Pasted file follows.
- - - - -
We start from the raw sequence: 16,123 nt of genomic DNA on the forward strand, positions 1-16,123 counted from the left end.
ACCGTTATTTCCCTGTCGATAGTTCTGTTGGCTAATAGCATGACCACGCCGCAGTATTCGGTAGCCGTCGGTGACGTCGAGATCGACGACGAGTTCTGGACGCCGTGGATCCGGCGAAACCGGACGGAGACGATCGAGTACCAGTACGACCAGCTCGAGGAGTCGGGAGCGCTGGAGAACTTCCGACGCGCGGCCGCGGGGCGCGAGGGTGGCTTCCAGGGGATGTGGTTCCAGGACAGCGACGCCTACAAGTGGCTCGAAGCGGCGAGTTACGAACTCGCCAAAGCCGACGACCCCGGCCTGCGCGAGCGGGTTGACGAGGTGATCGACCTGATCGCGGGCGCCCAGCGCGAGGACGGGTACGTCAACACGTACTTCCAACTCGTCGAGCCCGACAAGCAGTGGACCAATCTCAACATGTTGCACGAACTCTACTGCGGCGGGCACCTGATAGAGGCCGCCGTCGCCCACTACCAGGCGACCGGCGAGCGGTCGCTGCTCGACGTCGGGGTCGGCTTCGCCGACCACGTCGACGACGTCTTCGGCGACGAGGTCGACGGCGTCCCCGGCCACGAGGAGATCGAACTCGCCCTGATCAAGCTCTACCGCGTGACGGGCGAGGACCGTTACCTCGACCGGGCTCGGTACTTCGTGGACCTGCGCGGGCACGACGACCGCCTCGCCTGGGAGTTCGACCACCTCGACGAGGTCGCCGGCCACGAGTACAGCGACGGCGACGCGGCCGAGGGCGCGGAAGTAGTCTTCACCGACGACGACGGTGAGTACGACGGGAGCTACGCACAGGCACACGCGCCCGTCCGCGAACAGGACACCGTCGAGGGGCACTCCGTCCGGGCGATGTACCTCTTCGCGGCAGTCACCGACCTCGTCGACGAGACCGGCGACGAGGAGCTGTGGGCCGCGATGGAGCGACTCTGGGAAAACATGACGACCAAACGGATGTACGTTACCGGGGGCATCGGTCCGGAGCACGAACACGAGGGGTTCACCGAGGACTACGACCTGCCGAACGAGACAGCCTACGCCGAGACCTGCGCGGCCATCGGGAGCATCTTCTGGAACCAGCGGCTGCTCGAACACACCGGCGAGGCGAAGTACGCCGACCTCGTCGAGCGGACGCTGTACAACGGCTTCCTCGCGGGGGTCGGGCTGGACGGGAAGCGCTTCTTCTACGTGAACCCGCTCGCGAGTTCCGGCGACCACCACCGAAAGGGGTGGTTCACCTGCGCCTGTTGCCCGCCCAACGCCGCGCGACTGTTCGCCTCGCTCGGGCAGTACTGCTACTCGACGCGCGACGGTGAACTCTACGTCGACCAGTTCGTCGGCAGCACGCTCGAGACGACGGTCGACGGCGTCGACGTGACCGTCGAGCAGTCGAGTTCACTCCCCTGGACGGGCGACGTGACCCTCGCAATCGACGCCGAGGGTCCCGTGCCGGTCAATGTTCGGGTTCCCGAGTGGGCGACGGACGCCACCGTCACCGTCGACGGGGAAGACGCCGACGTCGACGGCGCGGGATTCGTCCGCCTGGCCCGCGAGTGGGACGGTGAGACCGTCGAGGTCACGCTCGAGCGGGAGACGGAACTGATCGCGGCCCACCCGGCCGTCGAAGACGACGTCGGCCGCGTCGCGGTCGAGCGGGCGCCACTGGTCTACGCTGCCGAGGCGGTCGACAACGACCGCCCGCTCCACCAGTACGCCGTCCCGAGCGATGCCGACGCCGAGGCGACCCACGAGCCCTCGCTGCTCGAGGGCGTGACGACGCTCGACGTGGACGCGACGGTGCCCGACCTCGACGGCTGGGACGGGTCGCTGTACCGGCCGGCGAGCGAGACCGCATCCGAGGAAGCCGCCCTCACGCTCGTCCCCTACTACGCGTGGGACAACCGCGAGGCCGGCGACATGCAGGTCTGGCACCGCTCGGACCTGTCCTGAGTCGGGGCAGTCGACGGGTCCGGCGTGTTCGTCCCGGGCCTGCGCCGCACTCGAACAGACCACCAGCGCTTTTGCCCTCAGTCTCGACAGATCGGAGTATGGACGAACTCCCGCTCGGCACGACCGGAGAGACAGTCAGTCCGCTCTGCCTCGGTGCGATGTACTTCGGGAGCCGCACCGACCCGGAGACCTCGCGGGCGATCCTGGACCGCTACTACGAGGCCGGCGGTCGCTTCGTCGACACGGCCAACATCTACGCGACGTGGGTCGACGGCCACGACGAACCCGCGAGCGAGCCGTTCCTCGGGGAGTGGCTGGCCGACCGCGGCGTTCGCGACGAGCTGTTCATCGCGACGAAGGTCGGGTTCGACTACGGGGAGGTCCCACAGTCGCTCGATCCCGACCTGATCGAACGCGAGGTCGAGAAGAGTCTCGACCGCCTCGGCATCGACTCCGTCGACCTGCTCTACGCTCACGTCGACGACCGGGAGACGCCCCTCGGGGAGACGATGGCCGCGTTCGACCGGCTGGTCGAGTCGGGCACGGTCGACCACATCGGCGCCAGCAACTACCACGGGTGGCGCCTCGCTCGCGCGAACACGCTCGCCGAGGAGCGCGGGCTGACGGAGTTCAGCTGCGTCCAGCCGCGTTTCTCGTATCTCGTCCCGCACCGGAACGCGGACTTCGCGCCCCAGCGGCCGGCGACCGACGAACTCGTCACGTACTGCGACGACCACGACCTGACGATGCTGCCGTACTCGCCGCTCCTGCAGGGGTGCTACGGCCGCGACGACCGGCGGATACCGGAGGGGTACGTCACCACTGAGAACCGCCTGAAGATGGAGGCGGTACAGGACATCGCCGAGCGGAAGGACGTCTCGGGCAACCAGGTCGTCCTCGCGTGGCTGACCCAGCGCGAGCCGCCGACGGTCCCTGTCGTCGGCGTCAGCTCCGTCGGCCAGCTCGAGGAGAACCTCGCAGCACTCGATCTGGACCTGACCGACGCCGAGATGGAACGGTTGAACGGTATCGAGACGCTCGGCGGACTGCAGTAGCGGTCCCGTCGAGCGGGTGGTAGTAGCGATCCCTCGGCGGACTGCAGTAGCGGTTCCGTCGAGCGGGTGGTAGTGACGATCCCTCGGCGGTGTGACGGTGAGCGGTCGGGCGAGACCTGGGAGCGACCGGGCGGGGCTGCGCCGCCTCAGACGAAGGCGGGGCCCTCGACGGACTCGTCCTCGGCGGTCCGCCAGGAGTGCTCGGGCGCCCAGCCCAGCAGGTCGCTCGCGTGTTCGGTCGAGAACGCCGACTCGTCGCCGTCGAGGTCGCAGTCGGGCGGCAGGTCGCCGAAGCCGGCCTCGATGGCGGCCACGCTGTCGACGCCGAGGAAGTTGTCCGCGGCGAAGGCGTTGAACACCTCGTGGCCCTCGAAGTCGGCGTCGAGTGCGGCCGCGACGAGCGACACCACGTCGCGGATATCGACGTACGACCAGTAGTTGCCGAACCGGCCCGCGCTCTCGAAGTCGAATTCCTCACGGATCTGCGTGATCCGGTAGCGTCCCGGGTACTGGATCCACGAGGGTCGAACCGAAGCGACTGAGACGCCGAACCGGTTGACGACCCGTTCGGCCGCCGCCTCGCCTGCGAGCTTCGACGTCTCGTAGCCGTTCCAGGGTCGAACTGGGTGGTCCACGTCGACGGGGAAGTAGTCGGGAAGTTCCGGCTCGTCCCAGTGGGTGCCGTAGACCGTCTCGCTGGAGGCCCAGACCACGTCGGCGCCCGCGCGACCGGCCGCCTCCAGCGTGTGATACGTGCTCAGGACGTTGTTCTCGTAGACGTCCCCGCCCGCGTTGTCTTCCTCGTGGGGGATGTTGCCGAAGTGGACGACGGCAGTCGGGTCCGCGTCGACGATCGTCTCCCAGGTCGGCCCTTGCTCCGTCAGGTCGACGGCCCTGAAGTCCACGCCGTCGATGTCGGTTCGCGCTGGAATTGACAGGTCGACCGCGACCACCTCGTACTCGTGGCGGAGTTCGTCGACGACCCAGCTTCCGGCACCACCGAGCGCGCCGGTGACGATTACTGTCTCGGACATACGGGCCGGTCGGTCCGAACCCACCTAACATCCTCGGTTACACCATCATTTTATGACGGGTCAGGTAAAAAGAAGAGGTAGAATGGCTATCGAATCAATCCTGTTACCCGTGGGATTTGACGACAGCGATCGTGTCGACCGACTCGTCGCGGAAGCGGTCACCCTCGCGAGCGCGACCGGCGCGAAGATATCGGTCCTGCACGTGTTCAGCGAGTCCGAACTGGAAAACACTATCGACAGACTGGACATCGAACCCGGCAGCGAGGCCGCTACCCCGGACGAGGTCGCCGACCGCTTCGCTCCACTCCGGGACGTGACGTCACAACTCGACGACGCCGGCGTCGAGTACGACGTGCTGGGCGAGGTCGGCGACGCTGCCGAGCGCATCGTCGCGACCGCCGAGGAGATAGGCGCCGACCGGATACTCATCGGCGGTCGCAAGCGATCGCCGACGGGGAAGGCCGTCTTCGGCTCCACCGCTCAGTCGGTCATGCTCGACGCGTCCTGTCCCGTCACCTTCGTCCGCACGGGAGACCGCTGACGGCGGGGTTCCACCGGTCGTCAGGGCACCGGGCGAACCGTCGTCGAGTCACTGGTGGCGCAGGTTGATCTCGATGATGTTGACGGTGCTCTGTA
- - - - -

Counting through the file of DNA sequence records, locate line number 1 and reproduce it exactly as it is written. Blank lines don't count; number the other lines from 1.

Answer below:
We start from the raw sequence: 16,123 nt of genomic DNA on the forward strand, positions 1-16,123 counted from the left end.